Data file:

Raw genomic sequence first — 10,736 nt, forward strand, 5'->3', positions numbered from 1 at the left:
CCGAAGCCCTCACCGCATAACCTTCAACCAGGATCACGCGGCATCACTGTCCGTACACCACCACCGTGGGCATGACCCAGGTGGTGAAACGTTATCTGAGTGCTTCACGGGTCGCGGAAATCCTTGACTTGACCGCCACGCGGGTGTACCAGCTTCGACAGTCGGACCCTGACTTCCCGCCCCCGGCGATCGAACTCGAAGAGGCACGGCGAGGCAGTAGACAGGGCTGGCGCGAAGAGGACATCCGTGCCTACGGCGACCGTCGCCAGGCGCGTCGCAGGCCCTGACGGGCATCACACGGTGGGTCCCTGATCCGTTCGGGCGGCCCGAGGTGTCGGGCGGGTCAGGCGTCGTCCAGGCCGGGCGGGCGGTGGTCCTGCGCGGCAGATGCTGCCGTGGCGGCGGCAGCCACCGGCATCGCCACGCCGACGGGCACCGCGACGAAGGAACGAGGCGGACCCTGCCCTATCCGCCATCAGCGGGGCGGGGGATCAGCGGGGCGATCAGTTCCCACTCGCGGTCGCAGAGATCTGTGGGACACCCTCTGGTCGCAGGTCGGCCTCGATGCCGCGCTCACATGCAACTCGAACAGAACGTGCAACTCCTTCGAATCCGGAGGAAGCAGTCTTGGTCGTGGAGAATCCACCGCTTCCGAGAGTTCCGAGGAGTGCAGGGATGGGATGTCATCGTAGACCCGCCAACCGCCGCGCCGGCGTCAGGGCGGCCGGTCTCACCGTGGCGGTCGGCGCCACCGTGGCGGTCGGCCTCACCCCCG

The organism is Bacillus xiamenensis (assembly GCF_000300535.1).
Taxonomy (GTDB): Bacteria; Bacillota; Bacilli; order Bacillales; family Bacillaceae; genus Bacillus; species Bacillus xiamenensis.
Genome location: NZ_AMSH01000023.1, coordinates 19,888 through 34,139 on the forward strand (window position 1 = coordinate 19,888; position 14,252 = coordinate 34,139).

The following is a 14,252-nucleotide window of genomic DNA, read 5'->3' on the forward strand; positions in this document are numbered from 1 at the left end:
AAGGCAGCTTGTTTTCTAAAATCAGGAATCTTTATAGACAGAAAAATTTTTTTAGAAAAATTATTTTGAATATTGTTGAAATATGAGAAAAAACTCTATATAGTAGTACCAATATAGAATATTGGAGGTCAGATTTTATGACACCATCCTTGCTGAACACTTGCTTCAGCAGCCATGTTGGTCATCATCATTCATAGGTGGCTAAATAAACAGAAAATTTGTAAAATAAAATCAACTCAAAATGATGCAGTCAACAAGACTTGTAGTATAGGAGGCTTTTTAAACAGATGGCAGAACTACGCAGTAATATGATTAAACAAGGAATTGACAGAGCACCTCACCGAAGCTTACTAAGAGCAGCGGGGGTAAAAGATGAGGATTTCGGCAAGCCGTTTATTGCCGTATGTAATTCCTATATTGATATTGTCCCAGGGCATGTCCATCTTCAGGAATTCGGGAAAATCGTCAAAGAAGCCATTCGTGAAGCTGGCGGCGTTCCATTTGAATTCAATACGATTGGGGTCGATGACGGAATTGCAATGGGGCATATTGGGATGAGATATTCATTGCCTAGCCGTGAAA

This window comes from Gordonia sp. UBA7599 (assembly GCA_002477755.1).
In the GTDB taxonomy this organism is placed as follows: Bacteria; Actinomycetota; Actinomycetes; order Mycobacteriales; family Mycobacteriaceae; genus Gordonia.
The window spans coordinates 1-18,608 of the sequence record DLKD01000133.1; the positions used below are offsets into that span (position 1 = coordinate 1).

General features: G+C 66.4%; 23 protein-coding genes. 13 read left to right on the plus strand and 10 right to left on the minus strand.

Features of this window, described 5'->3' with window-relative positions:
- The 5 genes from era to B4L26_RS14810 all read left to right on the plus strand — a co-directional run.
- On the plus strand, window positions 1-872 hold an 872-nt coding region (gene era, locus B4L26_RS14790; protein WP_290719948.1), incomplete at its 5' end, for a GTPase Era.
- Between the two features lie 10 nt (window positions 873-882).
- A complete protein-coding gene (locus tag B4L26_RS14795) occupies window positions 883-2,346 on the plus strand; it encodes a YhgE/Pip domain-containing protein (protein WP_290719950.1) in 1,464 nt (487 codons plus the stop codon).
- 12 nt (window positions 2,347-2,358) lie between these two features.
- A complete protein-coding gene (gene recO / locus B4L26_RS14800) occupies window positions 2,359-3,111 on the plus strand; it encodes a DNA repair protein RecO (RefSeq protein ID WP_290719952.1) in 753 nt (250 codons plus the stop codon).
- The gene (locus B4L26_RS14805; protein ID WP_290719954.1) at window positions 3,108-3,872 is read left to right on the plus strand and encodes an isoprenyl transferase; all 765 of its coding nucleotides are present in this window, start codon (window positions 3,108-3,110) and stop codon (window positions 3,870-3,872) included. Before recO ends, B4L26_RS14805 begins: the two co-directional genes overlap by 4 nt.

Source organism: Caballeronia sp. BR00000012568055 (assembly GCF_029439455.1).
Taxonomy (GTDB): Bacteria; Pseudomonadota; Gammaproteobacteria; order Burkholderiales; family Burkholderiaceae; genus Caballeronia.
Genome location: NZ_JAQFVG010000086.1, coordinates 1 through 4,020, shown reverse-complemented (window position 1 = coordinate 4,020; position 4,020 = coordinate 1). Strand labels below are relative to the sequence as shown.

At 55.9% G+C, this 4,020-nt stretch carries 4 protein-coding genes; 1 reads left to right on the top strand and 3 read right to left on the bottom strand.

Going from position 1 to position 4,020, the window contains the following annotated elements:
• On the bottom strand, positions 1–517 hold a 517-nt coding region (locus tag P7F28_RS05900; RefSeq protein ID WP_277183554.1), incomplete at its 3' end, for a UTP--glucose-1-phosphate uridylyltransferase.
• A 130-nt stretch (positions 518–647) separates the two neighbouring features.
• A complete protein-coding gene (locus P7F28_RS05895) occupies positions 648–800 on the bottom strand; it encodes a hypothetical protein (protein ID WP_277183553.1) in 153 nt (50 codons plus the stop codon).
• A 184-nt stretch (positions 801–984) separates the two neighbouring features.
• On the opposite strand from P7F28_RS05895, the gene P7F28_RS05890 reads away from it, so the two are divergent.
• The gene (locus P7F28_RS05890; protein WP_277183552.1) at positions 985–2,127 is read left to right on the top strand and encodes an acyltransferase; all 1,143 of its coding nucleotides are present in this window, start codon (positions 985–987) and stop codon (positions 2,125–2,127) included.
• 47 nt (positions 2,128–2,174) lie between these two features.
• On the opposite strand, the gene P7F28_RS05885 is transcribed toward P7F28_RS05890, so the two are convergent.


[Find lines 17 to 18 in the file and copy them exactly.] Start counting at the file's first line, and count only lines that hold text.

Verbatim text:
- 12 nt (window positions 2,347-2,358) lie between these two features.
- A complete protein-coding gene (gene recO / locus B4L26_RS14800) occupies window positions 2,359-3,111 on the plus strand; it encodes a DNA repair protein RecO (RefSeq protein ID WP_290719952.1) in 753 nt (250 codons plus the stop codon).